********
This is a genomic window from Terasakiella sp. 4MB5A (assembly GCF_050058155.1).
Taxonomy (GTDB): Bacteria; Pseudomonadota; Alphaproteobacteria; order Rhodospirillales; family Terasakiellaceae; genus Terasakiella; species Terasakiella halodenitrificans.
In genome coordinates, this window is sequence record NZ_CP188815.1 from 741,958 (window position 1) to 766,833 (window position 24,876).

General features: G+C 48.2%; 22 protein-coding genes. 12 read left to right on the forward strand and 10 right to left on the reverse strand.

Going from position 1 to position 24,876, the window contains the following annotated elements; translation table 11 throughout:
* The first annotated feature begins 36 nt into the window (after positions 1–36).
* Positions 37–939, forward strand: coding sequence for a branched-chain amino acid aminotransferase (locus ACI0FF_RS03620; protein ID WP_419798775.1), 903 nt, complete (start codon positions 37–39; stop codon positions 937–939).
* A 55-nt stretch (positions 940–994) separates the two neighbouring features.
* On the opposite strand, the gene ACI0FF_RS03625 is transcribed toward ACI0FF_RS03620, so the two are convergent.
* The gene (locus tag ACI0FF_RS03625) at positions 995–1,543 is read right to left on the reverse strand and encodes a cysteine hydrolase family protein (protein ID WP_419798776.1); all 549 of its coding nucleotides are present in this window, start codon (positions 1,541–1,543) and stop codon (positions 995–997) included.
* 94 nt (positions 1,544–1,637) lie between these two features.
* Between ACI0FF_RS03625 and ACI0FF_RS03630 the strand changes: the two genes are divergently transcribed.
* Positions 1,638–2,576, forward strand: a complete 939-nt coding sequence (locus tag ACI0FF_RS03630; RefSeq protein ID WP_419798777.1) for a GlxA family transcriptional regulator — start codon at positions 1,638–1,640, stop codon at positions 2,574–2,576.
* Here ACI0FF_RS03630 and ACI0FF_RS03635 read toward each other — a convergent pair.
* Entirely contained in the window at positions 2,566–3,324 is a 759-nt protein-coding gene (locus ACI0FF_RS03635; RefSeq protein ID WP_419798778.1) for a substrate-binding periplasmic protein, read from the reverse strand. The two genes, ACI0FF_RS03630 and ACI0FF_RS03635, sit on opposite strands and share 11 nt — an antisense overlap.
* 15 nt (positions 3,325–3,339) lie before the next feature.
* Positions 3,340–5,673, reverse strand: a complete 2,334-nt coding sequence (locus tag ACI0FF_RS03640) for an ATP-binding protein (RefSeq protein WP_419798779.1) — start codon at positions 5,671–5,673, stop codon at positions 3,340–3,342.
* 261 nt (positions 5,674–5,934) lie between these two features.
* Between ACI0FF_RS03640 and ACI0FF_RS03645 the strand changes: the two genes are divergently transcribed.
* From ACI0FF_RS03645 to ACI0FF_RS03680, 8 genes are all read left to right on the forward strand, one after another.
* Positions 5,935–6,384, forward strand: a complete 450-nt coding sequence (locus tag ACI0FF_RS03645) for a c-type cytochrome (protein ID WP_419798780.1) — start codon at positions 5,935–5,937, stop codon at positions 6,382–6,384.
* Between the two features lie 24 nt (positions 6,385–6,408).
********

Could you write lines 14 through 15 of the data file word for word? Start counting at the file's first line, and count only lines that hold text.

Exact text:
* Here ACI0FF_RS03630 and ACI0FF_RS03635 read toward each other — a convergent pair.
* Entirely contained in the window at positions 2,566–3,324 is a 759-nt protein-coding gene (locus ACI0FF_RS03635; RefSeq protein ID WP_419798778.1) for a substrate-binding periplasmic protein, read from the reverse strand. The two genes, ACI0FF_RS03630 and ACI0FF_RS03635, sit on opposite strands and share 11 nt — an antisense overlap.